Wednesday, July 4, 2012

The need for (flat) wicker baskets

I have a favorite wicker basket, shown here, and all through the Red Clover post. It's 20 inches across and an inch deep, excellent for drying bulkier herbs. It has a tight weave, so bits don't fall out of it, but plenty loose enough for air to circulate. It's beautiful, stained with elderberry juice, and I love it. Check out that braided edge. MMmm-mmm!

Today I wanted to harvest monarda/bee balm, but realized I had nowhere for them to dry if I did harvest because the red clover is drying in that basket.

So here goes the herbal shuffling: Clean and do something (what?) with the red clover so that later (when it's not so hot) I can harvest bee balm and dry it in the same basket.

I do lust after nice baskets, but don't get me wrong: I don't pay good money for baskets. I garage sale and thrift shop my baskets. So I go in streaks where I have enough, then I don't have enough. A harvest-ful time like July (usually this happens in late July, but what are you going to do?) is a time of basket scarcity. November? Basket plethora, but with the same number of baskets.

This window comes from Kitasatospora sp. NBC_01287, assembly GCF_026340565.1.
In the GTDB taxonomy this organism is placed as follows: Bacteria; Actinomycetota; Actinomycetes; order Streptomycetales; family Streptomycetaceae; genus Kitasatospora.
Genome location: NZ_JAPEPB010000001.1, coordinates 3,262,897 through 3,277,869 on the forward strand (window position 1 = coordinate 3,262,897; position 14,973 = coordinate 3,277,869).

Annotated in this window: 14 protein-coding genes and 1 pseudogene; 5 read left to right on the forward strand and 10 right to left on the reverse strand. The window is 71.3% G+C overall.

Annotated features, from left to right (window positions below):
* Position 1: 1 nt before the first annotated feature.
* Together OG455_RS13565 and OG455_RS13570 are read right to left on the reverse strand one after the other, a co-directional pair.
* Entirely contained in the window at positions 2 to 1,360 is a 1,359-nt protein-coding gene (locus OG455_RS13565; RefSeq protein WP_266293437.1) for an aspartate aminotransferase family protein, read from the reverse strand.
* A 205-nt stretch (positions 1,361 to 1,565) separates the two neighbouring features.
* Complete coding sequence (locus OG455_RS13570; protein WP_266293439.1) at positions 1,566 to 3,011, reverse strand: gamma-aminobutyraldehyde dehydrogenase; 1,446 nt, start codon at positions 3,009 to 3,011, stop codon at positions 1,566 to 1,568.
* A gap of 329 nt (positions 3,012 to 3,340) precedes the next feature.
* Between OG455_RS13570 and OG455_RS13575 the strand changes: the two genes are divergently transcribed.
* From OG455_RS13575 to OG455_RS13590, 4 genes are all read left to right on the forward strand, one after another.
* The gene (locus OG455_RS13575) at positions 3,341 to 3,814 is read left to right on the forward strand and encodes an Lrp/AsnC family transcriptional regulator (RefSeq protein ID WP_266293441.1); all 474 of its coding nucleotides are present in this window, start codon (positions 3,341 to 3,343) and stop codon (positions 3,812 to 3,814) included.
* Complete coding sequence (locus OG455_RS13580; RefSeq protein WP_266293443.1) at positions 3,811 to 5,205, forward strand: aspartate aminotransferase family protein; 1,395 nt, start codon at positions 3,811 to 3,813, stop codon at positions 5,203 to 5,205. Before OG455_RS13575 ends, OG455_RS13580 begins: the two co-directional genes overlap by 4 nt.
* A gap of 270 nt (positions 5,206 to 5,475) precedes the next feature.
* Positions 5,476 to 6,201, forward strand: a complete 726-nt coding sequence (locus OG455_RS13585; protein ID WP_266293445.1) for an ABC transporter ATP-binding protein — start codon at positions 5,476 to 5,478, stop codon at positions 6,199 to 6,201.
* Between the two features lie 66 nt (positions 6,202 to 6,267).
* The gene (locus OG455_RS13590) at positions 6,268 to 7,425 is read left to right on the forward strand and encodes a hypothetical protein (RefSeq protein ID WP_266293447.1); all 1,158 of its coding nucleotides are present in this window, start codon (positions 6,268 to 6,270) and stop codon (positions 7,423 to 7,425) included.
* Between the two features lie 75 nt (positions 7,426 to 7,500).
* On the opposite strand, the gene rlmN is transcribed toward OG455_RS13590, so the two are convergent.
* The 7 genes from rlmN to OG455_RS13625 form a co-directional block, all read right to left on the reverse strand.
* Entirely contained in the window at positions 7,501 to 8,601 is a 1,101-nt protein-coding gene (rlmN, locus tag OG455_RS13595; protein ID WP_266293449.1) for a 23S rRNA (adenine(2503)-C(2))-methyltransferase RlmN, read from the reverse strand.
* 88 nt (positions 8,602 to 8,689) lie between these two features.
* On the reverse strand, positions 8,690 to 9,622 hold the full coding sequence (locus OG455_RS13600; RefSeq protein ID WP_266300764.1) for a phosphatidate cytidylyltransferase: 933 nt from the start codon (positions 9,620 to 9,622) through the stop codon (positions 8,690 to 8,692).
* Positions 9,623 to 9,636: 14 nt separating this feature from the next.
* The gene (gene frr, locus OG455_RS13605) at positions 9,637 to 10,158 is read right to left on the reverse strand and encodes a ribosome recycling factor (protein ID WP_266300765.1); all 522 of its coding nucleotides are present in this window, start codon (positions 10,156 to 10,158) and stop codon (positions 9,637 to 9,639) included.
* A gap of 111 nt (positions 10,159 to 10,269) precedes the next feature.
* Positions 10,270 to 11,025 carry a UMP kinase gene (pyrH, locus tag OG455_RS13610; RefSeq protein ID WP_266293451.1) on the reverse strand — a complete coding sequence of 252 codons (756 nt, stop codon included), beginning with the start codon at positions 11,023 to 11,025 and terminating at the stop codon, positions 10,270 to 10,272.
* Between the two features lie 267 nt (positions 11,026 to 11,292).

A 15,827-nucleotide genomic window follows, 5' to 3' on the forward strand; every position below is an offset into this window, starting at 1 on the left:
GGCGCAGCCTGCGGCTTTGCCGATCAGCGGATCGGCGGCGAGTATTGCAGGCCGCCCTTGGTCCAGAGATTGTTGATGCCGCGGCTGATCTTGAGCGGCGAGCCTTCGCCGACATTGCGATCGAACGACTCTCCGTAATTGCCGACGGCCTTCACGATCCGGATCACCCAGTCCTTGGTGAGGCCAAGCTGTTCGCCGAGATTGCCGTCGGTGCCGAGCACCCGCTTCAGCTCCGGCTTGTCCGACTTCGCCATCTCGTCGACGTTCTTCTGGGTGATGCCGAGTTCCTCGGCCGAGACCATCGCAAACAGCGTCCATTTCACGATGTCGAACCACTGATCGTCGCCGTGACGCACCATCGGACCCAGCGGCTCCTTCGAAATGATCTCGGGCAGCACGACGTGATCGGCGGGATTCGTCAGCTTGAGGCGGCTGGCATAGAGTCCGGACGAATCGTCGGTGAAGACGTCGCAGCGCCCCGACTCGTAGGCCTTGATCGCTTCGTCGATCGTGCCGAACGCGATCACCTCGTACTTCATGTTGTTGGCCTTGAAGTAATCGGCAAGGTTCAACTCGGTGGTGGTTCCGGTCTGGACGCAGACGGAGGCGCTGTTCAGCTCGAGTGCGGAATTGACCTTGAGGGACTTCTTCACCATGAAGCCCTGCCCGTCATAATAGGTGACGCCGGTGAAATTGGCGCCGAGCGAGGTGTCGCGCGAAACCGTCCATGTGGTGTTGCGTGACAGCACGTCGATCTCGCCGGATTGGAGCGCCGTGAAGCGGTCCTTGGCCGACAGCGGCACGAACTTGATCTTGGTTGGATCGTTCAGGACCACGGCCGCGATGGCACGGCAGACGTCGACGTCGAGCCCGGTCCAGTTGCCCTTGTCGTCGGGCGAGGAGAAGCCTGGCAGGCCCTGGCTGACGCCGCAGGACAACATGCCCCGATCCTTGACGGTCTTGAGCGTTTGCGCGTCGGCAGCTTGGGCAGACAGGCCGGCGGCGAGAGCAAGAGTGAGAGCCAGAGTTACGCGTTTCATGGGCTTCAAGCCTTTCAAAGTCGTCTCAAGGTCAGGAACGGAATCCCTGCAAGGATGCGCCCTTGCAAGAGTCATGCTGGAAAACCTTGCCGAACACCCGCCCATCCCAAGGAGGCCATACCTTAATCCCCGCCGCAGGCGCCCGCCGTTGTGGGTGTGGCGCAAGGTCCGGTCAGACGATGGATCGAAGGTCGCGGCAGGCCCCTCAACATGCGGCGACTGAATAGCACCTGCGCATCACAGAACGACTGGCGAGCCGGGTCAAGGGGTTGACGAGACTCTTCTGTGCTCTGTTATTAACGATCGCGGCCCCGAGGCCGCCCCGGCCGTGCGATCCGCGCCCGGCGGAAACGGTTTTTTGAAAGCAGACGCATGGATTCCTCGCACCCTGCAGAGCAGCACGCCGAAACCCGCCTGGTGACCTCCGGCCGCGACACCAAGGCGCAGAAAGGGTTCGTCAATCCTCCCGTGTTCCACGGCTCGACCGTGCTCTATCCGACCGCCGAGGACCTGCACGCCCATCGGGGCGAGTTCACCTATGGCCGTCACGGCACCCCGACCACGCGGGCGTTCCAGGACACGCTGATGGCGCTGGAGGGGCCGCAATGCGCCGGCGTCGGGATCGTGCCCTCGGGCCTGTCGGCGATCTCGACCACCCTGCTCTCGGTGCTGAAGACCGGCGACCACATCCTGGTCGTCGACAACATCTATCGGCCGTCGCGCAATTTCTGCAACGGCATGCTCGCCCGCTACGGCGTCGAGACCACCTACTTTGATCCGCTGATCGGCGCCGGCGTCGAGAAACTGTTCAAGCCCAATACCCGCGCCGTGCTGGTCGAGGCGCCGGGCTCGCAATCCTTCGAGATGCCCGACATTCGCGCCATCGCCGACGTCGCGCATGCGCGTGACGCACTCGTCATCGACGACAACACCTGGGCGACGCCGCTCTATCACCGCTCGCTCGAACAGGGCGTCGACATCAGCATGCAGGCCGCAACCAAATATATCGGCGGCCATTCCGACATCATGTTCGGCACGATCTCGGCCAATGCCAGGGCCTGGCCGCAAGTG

Recently a tragedy (okay, not really) happened to me when my favorite willow basket for laundry finally broke apart enough that I could no longer use it. A lot of it was my fault for not finding a better location to store it. I stored it atop my stacking washer/dryer, and when the washer went into spin, about a quarter of the time, the basket would fall off the top. We would turn to the dog and say "Zi! What did YOU DO?" and she looked guilty and we told her we loved her and it was funny. I'd try to get her  to help pick up the scattered clothespins, but the best she would do is take one and run off with it. Poor dog.

Anyway, if you find yourself asking: "Why do I have so many baskets?" either remember that you need them in a different season or send them to me!

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